Brighton’s business model has paid off – now they’re getting ‘Euro ready’
Bournemouth posted a pre-tax loss of £55.5m when they filed their accounts last week, with their revenue down from £71.7m to £53.2m despite their promotion back to the Premier League.
The club attribute their results to “a concerted effort” to earn promotion from the Championship, as well as a reduction in parachute payments.
Bournemouth reveal pre-tax loss of £55m in latest accounts
Palace have not yet filed their accounts.
Chelsea have not formally filed their accounts but did release a statement about their results on the club’s website earlier this week.
The west London club posted a loss of £121.3m, something they attribute primarily to the sanctions on former owner Roman Abramovich and the subsequent impact on the football team last spring.
Chelsea also point to “one-off expenses of £26.6million” contributing to their overall net loss. That comes from the compensation they had to pay to former head coach Antonio Conte and his staff following their dismissal in 2018 and a subsequent tribunal.
Chelsea post £121.3m net loss after Abramovich sanctions
Everton have not yet filed their accounts.
Fulham have not yet filed their accounts.
Leeds have not yet filed their accounts.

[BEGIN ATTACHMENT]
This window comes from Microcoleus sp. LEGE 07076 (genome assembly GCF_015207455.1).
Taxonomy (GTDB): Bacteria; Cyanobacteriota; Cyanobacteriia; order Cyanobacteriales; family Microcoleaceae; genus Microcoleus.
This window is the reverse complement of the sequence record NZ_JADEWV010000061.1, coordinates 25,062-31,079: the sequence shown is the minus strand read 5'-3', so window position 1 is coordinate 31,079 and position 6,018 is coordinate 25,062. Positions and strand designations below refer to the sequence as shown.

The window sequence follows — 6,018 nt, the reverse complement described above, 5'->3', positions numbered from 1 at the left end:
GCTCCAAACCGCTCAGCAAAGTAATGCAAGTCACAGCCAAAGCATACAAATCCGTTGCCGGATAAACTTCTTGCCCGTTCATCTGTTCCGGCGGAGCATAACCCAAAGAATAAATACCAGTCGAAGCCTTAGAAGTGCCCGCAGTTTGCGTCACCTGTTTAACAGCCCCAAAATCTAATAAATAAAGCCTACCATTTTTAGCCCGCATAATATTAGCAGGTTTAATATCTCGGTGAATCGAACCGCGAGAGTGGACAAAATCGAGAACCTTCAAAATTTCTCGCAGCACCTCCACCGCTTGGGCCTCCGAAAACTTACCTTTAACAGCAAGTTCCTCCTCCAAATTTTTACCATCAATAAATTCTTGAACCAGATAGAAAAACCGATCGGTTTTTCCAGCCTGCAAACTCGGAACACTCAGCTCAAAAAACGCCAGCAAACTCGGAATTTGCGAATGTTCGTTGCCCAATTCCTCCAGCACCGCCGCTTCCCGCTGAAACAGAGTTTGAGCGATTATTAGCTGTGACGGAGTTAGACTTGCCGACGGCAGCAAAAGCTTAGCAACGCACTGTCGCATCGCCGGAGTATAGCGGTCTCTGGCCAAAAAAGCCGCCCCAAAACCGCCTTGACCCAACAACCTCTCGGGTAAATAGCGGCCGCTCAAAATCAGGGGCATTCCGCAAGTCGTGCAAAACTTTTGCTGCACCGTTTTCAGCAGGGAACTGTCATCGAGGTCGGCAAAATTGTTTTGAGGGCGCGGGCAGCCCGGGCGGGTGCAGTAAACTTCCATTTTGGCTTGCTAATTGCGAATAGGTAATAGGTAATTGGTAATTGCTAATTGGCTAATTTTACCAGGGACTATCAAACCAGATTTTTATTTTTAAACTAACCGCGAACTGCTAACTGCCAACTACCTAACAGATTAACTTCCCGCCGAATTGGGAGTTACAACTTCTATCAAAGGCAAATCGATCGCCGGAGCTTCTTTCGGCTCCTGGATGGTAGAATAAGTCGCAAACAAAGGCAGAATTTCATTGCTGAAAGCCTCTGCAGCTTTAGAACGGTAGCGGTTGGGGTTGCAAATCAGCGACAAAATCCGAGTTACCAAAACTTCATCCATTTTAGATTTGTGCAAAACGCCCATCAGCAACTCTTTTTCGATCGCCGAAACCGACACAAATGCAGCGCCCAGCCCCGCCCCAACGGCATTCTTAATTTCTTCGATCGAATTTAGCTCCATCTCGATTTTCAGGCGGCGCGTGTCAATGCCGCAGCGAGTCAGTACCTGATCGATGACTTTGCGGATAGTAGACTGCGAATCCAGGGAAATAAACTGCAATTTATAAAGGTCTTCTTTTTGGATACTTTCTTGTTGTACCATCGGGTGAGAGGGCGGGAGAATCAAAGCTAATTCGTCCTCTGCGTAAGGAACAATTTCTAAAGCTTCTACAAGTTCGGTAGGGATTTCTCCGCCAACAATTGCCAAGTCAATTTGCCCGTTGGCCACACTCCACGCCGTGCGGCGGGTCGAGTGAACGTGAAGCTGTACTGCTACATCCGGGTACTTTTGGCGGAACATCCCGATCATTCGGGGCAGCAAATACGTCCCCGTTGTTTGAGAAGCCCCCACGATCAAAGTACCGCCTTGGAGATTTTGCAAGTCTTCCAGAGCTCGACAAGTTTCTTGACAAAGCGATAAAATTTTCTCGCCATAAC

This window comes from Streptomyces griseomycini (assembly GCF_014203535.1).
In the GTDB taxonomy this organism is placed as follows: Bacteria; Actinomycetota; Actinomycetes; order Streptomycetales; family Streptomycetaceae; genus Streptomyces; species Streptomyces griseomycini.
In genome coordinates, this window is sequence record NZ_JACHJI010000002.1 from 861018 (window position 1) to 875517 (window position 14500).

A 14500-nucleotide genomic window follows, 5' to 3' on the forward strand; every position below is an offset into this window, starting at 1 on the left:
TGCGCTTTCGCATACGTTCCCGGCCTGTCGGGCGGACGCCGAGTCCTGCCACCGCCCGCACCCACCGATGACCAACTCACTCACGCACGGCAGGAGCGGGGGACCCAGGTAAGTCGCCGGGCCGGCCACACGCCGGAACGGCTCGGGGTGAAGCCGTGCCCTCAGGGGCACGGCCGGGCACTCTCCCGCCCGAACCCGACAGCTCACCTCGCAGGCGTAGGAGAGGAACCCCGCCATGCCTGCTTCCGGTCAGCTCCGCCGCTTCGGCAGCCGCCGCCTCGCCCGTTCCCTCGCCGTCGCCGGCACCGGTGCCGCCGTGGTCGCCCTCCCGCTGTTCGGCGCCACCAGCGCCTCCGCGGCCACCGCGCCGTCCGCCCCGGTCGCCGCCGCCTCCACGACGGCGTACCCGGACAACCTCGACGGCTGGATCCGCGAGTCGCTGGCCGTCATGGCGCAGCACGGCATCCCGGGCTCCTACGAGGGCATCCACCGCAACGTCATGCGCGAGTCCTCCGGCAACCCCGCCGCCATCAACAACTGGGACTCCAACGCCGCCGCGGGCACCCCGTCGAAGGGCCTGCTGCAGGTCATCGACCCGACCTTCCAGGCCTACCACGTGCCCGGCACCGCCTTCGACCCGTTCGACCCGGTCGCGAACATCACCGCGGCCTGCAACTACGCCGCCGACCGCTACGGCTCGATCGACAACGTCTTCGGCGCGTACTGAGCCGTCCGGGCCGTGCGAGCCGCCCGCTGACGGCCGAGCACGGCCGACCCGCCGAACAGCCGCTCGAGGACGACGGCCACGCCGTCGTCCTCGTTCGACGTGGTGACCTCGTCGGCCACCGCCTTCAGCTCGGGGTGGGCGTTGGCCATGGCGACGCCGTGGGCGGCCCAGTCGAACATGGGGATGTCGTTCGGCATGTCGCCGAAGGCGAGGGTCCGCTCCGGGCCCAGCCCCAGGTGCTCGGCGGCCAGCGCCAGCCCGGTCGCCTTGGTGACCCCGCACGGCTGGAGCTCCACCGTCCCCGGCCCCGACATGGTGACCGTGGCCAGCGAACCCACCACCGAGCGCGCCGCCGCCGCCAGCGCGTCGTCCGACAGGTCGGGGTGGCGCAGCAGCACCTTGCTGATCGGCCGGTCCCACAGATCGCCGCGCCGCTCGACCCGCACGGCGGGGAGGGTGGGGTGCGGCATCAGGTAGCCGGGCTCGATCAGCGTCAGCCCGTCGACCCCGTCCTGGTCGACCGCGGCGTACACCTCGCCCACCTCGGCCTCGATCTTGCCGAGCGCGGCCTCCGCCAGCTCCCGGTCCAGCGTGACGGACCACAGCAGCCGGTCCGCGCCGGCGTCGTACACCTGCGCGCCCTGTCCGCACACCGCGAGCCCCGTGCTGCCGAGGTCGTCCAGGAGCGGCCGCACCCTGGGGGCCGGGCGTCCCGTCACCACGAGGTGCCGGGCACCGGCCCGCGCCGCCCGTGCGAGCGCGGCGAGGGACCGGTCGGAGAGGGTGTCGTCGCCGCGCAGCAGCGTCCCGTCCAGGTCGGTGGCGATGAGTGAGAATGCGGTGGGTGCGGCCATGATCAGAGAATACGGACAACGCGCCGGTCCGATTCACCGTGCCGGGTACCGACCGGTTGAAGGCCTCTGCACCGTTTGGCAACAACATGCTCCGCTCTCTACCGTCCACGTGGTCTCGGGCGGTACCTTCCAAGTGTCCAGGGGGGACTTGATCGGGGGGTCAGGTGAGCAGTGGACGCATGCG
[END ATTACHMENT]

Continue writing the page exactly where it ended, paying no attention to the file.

Leicester’s accounts earlier this month showed the club had made a loss of £92.5m.
Their revenue, the seventh-highest in the league behind the Big Six, was £215m but £182m of that was spent on wages alone.
Liverpool posted their accounts in February and they showed the club received record revenues of £594m, which saw them record a modest profit of £7.5m.
However, Liverpool’s wage bill shot up to £366m – an increase of nearly 17 per cent on the previous 12 months. The club were active in the transfer window, bringing in Luis Diaz and Fabio Carvalho, but also extended 22 players’ contracts during this period, a sure factor in the increase in wage expenditure.
Liverpool’s 2021-22 accounts analysed: Record revenues, steady debt, spiralling wages
The reigning Premier League champions filed their accounts all the way back in November and reported a revenue of £613m and a profit of £41.7m.
City recorded a profit of £67.7million from transfers alone, a figure they expect to increase for the current season, which takes them to £250million profit over the past five years.
Man City post revenue of £613m and £41.7m profit for 21-22
Manchester United publicised their results for the 2021-22 year in September, which showed their revenue increasing from £583.2m to £494.1m. However, they recorded an net loss of £115.5m — the highest in their history.